Live Birth Index (%) = (Number of offspring alive on Day 1 ÷ Number of offspring born) x 100
Viability Index (%) = (Number of offspring alive on Day 4 ÷ Number of offspring alive on Day 1 ) x 100

iii) Sex Ratio (% males)
Sex ratio was calculated for each litter value on Day 1 and 4 post partum, using the following formula:

Sex Ratio (% males) = (Number of male offspring ÷ Total number of offspring) x 100

Results and discussion

Results: P0 (first parental generation)

General toxicity (P0)

Clinical signs:
effects observed, treatment-related
Description (incidence and severity):
see details on results for discussion of results
Body weight and weight changes:
effects observed, treatment-related
Description (incidence and severity):
see details on results for discussion of results
Food consumption and compound intake (if feeding study):
effects observed, treatment-related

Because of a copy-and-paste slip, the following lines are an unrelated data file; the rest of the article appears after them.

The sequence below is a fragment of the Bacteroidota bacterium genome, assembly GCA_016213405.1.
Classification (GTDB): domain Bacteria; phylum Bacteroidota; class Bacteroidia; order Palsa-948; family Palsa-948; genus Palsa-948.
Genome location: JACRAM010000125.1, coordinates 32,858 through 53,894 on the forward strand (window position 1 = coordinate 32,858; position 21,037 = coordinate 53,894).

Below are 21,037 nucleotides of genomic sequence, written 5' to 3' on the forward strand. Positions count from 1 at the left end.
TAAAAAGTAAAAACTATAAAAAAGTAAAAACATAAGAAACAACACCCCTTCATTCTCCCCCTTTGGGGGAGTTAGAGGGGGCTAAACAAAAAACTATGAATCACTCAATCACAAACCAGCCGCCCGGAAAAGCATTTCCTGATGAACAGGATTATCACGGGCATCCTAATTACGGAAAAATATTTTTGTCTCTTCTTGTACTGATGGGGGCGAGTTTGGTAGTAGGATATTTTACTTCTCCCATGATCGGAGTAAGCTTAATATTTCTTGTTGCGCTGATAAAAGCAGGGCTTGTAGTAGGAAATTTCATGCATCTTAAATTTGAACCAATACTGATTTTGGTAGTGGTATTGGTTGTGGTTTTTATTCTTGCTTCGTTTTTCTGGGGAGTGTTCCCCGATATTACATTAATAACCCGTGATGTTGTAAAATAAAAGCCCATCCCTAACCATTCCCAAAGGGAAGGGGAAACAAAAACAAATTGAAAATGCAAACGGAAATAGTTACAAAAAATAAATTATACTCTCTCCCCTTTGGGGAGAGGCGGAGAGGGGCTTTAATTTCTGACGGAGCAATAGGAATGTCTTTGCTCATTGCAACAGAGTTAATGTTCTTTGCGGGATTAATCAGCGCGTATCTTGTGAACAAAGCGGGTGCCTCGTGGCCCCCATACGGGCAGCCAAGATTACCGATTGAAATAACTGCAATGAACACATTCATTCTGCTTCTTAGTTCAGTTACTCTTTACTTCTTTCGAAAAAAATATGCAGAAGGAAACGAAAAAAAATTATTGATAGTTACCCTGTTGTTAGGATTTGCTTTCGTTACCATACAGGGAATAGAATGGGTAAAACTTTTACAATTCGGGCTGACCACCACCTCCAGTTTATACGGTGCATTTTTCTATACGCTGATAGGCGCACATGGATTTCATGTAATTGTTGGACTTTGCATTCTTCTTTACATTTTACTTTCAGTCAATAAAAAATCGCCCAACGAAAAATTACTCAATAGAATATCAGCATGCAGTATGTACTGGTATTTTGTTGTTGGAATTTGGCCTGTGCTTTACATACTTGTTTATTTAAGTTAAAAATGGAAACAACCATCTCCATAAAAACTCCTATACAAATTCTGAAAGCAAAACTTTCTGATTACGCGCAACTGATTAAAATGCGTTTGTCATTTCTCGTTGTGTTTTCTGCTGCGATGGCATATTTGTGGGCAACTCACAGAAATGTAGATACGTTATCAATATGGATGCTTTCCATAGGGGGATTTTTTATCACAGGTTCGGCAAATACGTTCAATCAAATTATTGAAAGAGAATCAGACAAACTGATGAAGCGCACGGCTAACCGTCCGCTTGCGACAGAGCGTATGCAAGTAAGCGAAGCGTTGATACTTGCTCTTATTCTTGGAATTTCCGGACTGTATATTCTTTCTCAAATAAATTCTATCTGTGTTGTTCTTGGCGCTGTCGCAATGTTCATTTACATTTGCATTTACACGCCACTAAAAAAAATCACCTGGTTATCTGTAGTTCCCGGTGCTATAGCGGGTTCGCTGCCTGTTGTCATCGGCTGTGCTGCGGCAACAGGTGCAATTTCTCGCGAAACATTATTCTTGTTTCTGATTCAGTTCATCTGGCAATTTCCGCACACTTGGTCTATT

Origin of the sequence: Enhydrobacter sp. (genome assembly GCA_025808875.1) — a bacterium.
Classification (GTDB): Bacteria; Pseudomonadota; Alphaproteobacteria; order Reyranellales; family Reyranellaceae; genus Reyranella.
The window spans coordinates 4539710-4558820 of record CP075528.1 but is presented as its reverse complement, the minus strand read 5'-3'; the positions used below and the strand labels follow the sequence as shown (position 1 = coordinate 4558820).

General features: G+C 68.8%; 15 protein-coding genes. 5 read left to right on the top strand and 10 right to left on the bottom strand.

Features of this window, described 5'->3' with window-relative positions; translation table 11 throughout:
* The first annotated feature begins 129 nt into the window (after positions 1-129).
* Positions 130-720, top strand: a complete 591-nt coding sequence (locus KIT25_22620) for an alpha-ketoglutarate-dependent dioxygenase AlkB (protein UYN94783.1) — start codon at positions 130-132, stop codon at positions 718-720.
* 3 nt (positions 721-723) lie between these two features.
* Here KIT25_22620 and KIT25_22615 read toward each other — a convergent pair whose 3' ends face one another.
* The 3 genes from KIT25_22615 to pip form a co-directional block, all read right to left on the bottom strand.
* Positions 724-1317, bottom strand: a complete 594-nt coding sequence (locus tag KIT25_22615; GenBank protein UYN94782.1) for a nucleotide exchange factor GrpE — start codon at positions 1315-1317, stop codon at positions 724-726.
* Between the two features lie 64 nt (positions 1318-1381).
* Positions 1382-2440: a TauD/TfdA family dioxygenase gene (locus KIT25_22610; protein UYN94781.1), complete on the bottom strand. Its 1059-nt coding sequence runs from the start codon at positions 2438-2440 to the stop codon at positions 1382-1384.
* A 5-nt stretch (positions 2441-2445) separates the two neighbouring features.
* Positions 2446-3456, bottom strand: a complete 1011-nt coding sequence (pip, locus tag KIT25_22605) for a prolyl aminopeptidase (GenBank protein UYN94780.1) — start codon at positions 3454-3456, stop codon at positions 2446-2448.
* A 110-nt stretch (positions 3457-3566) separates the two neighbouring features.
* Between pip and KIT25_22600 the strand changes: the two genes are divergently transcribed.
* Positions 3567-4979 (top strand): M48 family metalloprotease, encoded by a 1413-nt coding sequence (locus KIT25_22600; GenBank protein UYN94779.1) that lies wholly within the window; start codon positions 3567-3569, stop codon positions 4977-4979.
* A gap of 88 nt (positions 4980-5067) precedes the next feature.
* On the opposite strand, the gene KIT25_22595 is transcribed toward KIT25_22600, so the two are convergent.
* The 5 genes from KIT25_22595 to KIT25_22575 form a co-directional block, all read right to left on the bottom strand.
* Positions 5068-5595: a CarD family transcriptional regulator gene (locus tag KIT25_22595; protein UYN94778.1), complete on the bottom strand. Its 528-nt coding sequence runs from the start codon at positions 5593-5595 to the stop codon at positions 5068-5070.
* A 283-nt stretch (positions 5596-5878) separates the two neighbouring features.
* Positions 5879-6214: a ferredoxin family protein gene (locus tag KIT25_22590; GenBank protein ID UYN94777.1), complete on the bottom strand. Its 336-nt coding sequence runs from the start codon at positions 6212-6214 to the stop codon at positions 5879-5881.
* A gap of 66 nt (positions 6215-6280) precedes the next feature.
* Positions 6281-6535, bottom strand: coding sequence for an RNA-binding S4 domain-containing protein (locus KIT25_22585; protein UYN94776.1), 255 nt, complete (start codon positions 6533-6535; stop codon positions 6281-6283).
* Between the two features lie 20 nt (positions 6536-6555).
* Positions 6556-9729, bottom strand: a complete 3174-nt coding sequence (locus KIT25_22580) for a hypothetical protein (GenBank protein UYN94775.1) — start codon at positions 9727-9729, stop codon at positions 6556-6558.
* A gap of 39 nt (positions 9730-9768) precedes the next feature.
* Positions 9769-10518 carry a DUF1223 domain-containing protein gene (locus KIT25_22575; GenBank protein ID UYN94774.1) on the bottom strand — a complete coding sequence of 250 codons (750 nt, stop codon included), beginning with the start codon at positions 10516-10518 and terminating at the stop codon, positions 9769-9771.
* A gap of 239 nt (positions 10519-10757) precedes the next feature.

Description (incidence and severity):
see details on results for discussion of results
Organ weight findings including organ / body weight ratios:
no effects observed
Histopathological findings: non-neoplastic:
no effects observed
Description (incidence and severity):
see details on results for discussion of results
Other effects:
no effects observed

Reproductive function / performance (P0)

Reproductive function: oestrous cycle:
no effects observed
Reproductive function: sperm measures:
no effects observed
Reproductive performance:
no effects observed
Description (incidence and severity):
see details on results for discussion of results

Details on results (P0)

ADULT RESPONSES

MORTALITY:
There were no unscheduled deaths.

CLINICAL OBSERVATIONS: